This article provides information on the following topics:
Vista® - A Resolution-Independent User Interface
• Vista® 256x256
PNG Compressed Icons
with Windows® XP
a Vista® Compressed Icon
Vista Compressed Icons in Software Projects
Vista®, the next version of Windows® to arrive
in 2006, will include many new features and enhancements.
The most visible evolution will be the new Graphical
User Interface (GUI). A first look at Aero (the
codename for the Vista® user experience) reveals
a slicker interface with sharper graphics.
Windows Vista® icon control slider
are not only visual. Aero has been designed
to comply with computer technology that will
delivered over the next decade. Many new features
have been implemented in Aero to support the
hardware changes to come.
A Resolution-Independent User Interface
of the most important enhancements of Aero
is its ability to deal with the high-resolution
displays of the future, and that feature a resolution-independent
UI. At present, monitors generally have a resolution
of 96-DPI (dots/pixels per inch). Simply put,
48x48 icons are displayed on screen in a half-inch
Future LCD screens however will support resolutions
up to 240/320 DPI. Therefore, to be displayed
at the same size without quality loss, icons
must include much larger images. That's the reason
why Vista introduces a new standard for Windows
icon size: 256x256 pixels.
screenshot below shows the Vista® File Explorer
displaying icons using the maximum resolution
available: 256x256. Of course the result seems
a bit "large" on a 96-DPI screen, but keep in
mind that this technology has been designed for
future screens. The add_favorite.ico file
has been created with Icon Workshop, a professional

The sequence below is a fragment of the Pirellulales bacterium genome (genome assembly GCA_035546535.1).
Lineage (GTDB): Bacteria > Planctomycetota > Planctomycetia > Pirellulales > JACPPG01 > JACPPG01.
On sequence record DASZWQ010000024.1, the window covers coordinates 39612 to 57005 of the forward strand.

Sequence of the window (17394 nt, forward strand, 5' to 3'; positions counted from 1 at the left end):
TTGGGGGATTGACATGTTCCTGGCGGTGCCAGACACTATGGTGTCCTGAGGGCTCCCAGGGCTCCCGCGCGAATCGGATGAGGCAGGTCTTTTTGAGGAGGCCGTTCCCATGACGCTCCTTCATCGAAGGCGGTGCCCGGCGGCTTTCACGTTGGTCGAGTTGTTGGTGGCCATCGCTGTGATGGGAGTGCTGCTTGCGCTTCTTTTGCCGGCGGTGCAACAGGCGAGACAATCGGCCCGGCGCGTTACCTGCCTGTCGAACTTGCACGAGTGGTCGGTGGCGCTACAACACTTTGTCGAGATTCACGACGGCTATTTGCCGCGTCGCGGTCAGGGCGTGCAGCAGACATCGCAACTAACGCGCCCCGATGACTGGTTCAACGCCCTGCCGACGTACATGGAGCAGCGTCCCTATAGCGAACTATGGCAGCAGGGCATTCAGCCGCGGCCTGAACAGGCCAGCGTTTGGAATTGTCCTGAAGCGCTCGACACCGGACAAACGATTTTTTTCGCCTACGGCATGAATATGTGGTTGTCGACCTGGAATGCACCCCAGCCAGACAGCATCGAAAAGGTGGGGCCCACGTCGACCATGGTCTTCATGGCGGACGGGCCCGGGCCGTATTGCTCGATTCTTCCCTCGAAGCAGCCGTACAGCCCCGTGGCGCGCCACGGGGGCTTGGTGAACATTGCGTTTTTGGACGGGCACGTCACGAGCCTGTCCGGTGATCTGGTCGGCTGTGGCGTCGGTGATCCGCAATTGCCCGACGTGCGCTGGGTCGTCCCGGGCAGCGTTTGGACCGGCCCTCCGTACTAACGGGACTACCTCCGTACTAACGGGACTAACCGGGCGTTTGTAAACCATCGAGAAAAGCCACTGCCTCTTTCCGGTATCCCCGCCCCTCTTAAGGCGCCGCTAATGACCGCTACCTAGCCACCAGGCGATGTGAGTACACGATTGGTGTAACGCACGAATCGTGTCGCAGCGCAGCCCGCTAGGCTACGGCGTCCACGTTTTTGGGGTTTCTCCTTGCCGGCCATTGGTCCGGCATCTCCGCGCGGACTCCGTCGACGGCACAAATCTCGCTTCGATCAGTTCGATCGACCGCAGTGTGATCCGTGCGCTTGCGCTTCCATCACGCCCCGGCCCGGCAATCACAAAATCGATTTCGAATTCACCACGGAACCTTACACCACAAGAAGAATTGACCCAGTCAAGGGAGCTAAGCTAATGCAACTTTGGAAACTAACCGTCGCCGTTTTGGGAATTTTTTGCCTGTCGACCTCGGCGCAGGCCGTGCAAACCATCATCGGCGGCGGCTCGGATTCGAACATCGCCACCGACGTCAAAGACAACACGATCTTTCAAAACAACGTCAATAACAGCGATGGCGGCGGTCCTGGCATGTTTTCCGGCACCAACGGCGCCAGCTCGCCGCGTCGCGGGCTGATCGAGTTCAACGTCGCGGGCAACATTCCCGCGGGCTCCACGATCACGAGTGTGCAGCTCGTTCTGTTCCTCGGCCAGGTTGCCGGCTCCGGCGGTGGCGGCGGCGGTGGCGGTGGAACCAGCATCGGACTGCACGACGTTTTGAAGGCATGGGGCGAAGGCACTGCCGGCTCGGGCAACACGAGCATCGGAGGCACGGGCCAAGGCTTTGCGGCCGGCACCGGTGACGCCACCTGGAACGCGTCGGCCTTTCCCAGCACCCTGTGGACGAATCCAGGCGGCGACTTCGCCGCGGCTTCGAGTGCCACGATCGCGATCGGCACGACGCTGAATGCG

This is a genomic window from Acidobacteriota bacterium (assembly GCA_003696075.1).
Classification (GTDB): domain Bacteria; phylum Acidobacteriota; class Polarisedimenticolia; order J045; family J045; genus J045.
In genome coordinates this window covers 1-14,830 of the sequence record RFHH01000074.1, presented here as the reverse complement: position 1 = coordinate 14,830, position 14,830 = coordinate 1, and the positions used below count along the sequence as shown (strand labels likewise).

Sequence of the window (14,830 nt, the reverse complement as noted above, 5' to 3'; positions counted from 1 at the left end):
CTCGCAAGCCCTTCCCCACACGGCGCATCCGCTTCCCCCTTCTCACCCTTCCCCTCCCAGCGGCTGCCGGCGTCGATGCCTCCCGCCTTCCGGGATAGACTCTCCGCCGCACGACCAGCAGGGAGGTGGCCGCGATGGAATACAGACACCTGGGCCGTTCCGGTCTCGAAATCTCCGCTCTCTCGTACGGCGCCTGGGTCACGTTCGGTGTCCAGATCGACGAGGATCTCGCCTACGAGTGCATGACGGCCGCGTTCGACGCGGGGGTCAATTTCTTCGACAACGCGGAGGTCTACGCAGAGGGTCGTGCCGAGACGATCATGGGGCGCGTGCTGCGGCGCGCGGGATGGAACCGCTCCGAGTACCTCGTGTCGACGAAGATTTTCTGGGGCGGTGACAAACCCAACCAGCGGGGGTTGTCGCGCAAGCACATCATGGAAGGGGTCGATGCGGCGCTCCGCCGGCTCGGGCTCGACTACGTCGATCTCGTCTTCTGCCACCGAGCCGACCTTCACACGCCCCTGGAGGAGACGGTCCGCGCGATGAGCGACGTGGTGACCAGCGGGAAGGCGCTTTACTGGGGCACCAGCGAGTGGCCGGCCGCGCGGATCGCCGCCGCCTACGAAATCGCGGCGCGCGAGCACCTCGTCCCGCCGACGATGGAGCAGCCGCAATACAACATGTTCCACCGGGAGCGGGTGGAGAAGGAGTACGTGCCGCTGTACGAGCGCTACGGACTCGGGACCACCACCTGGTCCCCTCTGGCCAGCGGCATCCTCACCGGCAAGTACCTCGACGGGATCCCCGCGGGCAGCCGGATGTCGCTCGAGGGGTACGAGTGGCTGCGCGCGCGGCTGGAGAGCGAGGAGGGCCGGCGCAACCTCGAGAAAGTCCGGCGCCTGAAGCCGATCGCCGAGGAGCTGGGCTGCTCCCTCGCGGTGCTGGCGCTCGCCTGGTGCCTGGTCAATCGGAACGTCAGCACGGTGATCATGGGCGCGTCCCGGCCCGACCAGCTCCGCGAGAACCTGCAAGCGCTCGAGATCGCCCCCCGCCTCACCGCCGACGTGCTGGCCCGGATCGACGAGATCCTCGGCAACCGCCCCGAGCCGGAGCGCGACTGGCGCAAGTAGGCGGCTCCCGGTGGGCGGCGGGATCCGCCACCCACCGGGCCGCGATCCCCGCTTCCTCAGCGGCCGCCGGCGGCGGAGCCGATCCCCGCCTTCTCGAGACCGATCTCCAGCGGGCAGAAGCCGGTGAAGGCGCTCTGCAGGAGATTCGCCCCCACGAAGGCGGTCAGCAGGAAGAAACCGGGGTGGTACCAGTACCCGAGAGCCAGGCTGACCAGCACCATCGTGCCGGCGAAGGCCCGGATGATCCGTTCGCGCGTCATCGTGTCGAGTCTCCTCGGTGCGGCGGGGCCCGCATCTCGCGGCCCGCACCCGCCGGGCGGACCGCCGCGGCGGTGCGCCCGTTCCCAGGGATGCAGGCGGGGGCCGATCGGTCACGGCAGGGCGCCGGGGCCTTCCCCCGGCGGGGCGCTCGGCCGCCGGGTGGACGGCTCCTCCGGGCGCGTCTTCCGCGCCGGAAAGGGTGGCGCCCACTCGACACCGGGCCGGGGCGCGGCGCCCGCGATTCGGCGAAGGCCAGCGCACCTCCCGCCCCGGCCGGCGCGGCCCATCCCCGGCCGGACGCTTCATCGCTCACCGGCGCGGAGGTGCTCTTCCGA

icon development program from Axialis.
Windows Vista® displaying 256x256 icons
additional option will permit you to display
icons at smaller sizes more attune to medium-res
screens (say 150-DPI) screens. In such cases
Aero uses the 256x256 image and shrinks it the
desired size without any quality-loss. Based
on our preliminary tests, the result looks really
slick with real-time zoom!
PNG Compressed Icons
The standard Windows Vista® icons now include the following 12 formats:
The problem is that if you simply make an icon
and save it in standard Windows XP ICO format,
the resulting file will be around 400Kb on disk.
The solution is to compress the images. Only
the 256x256 images are compressed. The compression
scheme used is PNG (Portable Network Graphic)
because it has a good lossless ratio and supports
alpha channel (transparency). Based on preliminary
tests, the compressed icon sizes are 100Kb to
See the different formats below of an icon included
in Icon Workshop's sample icon add_favorite.ico
(the 16-color formats are not displayed but are
present in the icon):
PNG compression is embedded in the ICO
file for the 256x256 images only. PNG
compressed Vista® icons cannot be read
and edited with an XP-only compatible
icon editor, nor can you open them with
a PNG image editor.
You will require a Vista® compatible icon editor to edit such icons.
with Windows® XP
icons are compatible with Windows XP. They
can be used in XP but
the standard formats (48x48, 32x32 and 16x16)
which will be read and displayed. The 256x256
PNG formats will be ignored.
example, if you save a Vista® icon your
XP desktop, it will be displayed as 48x48. The
most important fact is that Windows® XP won't
reject Vista® icons.
we add other formats, such as 128x128, in Vista® icons?
but this is not recommended. 128x128 formats
are actually used under Windows
XP Desktop enhancers
or Dock-Bar applications. These applications
will probably support this icon format when ported
256x256 icons compatible with Vista® and Windows® XP
create uncompressed versions of the icons.
They will work on both Operating Systems. The
drawback is the icon file size will be around
400Kb for one icon! Using a professional icon
editor you will easily be able to remove the
a Vista® Compressed
is a step-by-step tutorial on how to create
a Vista® compressed icon using Axialis IconWorkshop.
This tutorial requires IconWorkshop
Corporate Edition v5.20 or more.